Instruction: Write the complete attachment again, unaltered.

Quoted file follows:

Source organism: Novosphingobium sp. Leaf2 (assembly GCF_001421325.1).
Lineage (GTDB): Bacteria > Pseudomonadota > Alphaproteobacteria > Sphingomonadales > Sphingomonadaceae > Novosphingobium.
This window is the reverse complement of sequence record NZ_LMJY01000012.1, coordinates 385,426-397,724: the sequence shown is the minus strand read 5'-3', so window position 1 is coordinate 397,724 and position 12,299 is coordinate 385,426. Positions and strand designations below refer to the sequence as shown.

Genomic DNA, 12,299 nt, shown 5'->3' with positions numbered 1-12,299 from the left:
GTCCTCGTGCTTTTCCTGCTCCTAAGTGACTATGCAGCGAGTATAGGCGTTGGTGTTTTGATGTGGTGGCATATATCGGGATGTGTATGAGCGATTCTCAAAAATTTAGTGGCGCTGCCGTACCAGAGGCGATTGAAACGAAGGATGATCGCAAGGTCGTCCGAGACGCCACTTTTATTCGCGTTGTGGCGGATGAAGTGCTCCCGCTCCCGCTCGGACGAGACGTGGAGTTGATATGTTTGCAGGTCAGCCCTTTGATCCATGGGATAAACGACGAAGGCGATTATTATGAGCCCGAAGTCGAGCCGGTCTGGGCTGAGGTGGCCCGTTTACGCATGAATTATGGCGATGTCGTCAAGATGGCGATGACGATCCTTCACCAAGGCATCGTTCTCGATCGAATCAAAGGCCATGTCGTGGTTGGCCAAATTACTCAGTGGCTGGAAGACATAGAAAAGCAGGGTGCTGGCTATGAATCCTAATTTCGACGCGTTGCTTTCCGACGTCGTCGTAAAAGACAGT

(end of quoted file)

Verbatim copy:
Source organism: Novosphingobium sp. Leaf2 (assembly GCF_001421325.1).
Lineage (GTDB): Bacteria > Pseudomonadota > Alphaproteobacteria > Sphingomonadales > Sphingomonadaceae > Novosphingobium.
This window is the reverse complement of sequence record NZ_LMJY01000012.1, coordinates 385,426-397,724: the sequence shown is the minus strand read 5'-3', so window position 1 is coordinate 397,724 and position 12,299 is coordinate 385,426. Positions and strand designations below refer to the sequence as shown.

Genomic DNA, 12,299 nt, shown 5'->3' with positions numbered 1-12,299 from the left:
GTCCTCGTGCTTTTCCTGCTCCTAAGTGACTATGCAGCGAGTATAGGCGTTGGTGTTTTGATGTGGTGGCATATATCGGGATGTGTATGAGCGATTCTCAAAAATTTAGTGGCGCTGCCGTACCAGAGGCGATTGAAACGAAGGATGATCGCAAGGTCGTCCGAGACGCCACTTTTATTCGCGTTGTGGCGGATGAAGTGCTCCCGCTCCCGCTCGGACGAGACGTGGAGTTGATATGTTTGCAGGTCAGCCCTTTGATCCATGGGATAAACGACGAAGGCGATTATTATGAGCCCGAAGTCGAGCCGGTCTGGGCTGAGGTGGCCCGTTTACGCATGAATTATGGCGATGTCGTCAAGATGGCGATGACGATCCTTCACCAAGGCATCGTTCTCGATCGAATCAAAGGCCATGTCGTGGTTGGCCAAATTACTCAGTGGCTGGAAGACATAGAAAAGCAGGGTGCTGGCTATGAATCCTAATTTCGACGCGTTGCTTTCCGACGTCGTCGTAAAAGACAGT